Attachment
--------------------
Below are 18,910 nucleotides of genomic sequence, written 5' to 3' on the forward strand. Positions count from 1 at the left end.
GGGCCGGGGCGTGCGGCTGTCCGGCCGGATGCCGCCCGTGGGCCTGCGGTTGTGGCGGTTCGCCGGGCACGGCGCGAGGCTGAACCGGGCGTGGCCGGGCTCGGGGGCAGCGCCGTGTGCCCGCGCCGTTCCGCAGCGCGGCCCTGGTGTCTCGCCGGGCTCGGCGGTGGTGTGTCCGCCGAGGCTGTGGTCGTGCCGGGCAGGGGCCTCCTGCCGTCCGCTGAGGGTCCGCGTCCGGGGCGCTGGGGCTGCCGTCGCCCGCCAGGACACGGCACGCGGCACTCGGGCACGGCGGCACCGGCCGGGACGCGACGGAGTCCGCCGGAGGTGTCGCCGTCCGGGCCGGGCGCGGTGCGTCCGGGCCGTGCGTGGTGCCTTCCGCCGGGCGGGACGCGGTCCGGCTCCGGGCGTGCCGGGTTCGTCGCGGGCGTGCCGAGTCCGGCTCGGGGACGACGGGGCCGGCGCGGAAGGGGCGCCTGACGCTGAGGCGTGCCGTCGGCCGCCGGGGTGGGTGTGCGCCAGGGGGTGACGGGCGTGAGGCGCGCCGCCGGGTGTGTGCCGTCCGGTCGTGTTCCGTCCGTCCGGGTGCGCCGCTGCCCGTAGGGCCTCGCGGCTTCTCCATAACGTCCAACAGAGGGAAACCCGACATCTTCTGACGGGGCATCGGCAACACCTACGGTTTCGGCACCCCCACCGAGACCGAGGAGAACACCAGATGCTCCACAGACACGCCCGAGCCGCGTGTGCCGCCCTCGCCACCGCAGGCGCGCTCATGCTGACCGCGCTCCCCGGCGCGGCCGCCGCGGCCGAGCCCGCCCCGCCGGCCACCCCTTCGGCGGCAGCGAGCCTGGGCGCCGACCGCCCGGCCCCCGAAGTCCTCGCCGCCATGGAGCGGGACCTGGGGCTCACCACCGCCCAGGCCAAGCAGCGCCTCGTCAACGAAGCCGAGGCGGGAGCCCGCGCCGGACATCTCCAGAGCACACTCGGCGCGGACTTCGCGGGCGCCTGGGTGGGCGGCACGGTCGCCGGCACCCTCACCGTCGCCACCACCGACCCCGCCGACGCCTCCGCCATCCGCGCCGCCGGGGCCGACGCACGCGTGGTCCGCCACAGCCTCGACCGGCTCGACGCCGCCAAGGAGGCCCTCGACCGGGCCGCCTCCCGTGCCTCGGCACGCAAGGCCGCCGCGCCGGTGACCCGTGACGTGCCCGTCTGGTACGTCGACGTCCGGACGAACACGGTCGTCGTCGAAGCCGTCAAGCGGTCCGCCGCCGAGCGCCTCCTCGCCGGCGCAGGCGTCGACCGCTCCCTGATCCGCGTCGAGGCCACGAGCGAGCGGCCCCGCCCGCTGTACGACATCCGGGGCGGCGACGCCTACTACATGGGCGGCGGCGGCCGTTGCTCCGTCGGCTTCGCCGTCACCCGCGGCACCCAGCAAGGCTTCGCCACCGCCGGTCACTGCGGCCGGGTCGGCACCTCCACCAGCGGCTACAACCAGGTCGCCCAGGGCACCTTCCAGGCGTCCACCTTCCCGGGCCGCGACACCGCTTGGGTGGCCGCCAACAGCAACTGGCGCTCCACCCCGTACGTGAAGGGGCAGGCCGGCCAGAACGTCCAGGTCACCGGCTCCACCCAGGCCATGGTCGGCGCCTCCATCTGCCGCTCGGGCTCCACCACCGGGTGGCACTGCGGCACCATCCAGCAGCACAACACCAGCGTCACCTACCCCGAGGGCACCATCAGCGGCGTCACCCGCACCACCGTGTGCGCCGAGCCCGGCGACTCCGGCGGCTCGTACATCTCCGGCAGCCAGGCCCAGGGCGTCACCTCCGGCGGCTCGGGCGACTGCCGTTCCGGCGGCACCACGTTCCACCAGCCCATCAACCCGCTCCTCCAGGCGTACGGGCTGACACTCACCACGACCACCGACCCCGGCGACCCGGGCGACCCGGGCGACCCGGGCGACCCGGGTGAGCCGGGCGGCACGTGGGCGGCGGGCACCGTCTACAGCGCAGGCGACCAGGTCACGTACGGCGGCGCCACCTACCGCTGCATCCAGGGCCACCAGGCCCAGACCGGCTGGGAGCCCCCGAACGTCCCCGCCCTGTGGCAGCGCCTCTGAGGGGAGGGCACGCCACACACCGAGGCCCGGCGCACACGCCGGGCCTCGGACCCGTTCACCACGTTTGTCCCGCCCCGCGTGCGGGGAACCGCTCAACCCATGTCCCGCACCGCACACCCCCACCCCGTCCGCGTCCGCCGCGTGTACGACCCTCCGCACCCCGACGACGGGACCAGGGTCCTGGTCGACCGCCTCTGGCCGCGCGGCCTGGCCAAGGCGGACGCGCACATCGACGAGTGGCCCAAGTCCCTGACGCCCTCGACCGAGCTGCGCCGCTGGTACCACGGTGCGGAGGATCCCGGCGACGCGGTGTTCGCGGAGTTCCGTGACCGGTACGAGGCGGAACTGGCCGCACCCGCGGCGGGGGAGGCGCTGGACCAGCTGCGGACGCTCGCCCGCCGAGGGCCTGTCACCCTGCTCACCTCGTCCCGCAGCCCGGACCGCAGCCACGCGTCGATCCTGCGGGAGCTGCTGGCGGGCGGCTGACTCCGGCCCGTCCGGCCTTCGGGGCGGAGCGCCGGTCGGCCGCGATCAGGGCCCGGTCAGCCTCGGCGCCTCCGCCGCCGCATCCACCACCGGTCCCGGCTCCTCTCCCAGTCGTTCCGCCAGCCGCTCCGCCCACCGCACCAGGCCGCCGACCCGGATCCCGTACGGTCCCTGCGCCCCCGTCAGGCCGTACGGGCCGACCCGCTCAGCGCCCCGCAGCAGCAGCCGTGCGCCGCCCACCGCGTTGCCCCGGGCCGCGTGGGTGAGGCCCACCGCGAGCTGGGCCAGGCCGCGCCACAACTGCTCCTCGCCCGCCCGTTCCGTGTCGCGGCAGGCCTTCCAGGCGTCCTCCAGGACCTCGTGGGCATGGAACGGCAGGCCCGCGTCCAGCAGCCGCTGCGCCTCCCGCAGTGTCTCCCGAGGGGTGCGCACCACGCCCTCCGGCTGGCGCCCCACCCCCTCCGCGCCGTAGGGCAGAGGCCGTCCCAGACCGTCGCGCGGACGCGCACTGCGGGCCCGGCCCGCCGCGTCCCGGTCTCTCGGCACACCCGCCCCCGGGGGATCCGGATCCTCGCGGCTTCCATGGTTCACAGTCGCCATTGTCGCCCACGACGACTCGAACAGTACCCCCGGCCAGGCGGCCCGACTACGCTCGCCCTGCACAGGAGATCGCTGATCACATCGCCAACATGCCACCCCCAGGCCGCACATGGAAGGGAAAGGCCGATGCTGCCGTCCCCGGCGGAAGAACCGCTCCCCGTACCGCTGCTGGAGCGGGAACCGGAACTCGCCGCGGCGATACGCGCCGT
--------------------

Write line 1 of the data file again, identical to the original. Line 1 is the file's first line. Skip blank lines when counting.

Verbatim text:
Below are 18,910 nucleotides of genomic sequence, written 5' to 3' on the forward strand. Positions count from 1 at the left end.